IceCube Observatory, a South Pole instrument making the first actual observations of high-energy neutrinos, has been called the “weirdest” of the seven wonders of modern astronomy by Scientific American. In The Telescope in the Ice, Mark Bowen tells the amazing story of the people who built the instrument and the science involved.
Located near the U. S. Amundsen-Scott Research Station at the geographic South Pole, IceCube is unlike most telescopes in that it is not designed to detect light. It employs a cubic kilometer of diamond-clear ice, more than a mile beneath the surface, to detect an elementary particle known as the neutrino. In 2010, it detected the first extraterrestrial high-energy neutrinos and thus gave birth to a new field of astronomy.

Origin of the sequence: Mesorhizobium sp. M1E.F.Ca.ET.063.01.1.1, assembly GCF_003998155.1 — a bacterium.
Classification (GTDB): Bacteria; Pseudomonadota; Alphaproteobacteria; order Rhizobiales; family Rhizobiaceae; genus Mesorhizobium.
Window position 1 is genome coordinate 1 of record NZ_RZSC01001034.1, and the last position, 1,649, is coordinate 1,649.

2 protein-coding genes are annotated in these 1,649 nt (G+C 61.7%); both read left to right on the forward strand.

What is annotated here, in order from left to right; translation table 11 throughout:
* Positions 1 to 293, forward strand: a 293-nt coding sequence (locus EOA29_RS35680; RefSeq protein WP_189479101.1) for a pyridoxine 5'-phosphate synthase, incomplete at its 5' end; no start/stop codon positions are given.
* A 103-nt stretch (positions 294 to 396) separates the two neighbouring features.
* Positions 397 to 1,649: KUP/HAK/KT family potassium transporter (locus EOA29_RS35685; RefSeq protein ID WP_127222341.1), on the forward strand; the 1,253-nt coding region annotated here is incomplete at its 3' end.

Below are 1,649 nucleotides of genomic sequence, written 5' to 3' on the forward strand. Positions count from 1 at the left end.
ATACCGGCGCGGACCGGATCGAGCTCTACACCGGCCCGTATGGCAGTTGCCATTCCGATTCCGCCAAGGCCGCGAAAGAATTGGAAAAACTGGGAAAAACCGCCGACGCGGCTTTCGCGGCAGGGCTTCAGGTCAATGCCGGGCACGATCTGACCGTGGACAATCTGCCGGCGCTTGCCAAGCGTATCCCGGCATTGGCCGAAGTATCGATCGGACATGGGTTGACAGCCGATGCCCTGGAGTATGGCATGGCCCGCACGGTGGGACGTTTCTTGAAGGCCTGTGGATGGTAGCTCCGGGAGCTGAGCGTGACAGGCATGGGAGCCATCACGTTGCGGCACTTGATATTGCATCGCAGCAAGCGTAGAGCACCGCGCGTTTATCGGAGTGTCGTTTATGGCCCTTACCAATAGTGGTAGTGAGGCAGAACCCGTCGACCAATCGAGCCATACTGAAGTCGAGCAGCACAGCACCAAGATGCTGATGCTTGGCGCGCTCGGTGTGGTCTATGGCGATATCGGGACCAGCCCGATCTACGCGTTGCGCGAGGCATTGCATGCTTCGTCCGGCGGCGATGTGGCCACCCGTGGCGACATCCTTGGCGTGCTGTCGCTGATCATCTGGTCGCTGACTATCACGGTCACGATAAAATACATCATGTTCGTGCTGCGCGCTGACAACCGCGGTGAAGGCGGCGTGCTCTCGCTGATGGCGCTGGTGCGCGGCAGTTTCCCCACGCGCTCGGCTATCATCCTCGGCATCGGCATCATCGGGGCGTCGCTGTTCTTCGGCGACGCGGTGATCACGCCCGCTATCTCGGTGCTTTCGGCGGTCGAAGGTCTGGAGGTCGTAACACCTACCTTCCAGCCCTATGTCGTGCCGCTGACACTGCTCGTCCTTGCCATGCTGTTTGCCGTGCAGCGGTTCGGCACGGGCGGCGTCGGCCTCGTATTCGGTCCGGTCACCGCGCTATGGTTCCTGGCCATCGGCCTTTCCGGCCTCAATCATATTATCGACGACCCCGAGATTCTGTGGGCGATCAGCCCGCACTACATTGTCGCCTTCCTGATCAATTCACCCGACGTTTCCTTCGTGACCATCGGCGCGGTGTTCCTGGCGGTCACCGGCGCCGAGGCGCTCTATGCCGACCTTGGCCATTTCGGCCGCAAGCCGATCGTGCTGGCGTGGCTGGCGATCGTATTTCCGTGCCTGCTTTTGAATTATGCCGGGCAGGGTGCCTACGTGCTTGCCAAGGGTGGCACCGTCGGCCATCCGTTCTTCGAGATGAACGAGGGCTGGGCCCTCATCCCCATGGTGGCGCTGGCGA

IceCube is also the largest particle physics detector ever built. Its scientific goals span not only astrophysics and cosmology but also pure particle physics. And since the neutrino is one of the strangest and least understood of the known elementary particles, this is fertile ground. Neutrino physics is perhaps the most active field in particle physics today, and IceCube is at the forefront.
The Telescope in the Ice is, ultimately, a book about people and the thrill of the chase: the struggle to understand the neutrino and the pioneers and inventors of neutrino astronomy.